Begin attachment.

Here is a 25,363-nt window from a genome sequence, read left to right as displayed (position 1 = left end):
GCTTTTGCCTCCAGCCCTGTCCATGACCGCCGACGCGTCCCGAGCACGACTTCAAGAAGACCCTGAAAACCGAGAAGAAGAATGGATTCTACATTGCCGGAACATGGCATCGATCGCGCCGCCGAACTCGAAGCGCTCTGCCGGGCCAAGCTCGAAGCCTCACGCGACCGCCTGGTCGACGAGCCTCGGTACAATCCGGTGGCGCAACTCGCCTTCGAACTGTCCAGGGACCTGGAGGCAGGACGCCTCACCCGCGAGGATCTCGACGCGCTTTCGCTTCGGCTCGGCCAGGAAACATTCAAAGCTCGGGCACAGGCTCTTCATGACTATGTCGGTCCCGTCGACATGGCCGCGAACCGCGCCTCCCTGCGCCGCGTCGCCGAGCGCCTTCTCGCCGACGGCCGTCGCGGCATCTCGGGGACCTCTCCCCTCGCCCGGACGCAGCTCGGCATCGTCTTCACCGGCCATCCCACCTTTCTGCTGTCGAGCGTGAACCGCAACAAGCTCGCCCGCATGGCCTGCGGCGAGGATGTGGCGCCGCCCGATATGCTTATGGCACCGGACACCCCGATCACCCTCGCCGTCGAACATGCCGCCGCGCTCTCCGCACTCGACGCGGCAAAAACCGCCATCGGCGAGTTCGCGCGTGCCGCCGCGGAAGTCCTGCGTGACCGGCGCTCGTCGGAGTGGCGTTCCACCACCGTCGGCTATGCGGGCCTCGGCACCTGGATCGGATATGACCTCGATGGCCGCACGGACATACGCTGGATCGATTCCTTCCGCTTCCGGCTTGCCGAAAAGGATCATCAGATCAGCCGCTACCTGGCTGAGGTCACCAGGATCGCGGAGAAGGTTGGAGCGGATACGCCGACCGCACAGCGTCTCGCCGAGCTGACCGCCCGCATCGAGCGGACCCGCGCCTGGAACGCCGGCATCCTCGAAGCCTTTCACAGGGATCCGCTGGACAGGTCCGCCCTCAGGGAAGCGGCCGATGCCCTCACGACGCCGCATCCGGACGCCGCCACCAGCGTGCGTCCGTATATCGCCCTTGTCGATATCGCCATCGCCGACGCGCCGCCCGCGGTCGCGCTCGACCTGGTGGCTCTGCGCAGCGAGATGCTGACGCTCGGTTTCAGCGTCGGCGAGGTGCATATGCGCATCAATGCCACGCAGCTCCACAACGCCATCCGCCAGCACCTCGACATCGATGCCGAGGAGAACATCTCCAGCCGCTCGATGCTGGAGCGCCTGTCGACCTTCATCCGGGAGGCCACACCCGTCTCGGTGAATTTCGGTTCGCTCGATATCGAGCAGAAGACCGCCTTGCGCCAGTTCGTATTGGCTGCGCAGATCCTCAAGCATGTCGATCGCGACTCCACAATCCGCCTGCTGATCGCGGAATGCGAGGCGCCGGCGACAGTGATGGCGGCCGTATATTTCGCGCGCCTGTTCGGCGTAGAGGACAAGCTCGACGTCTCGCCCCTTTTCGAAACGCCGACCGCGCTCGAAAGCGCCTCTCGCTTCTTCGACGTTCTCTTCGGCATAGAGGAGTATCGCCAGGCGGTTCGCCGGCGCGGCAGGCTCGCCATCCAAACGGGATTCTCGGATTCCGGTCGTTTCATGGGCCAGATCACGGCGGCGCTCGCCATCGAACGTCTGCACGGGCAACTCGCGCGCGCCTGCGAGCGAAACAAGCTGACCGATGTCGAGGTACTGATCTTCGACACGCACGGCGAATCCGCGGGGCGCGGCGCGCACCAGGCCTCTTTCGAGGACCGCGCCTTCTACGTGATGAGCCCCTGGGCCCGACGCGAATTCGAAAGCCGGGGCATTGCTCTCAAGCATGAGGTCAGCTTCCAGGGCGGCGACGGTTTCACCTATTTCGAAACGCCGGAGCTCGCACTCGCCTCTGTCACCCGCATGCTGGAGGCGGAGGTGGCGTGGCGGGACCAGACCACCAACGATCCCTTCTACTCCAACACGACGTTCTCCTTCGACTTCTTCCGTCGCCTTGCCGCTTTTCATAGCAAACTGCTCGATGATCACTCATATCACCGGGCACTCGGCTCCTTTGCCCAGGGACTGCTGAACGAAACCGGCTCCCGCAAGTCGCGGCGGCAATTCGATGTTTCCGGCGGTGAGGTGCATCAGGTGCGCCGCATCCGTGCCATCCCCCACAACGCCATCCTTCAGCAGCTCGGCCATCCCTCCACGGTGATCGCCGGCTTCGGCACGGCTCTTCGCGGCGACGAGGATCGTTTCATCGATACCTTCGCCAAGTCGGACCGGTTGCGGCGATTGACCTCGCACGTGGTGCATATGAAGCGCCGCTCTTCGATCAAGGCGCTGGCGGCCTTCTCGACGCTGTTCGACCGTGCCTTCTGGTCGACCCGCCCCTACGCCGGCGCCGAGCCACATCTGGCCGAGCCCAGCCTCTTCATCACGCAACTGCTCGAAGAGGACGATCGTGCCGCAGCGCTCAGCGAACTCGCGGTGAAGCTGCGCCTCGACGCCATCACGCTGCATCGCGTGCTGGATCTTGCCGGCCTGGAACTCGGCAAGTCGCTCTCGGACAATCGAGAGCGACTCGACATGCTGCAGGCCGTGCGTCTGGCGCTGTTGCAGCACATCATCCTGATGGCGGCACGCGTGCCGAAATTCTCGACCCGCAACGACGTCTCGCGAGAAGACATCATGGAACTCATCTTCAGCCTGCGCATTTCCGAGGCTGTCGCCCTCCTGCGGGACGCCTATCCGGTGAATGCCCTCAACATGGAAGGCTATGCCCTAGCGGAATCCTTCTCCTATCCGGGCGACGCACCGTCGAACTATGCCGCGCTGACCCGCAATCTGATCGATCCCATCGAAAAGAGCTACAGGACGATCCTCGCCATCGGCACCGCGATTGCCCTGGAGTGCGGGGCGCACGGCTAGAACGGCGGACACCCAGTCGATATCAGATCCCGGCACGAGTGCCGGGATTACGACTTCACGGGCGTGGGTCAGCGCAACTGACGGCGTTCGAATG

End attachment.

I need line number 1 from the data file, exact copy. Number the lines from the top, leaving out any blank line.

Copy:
Here is a 25,363-nt window from a genome sequence, read left to right as displayed (position 1 = left end):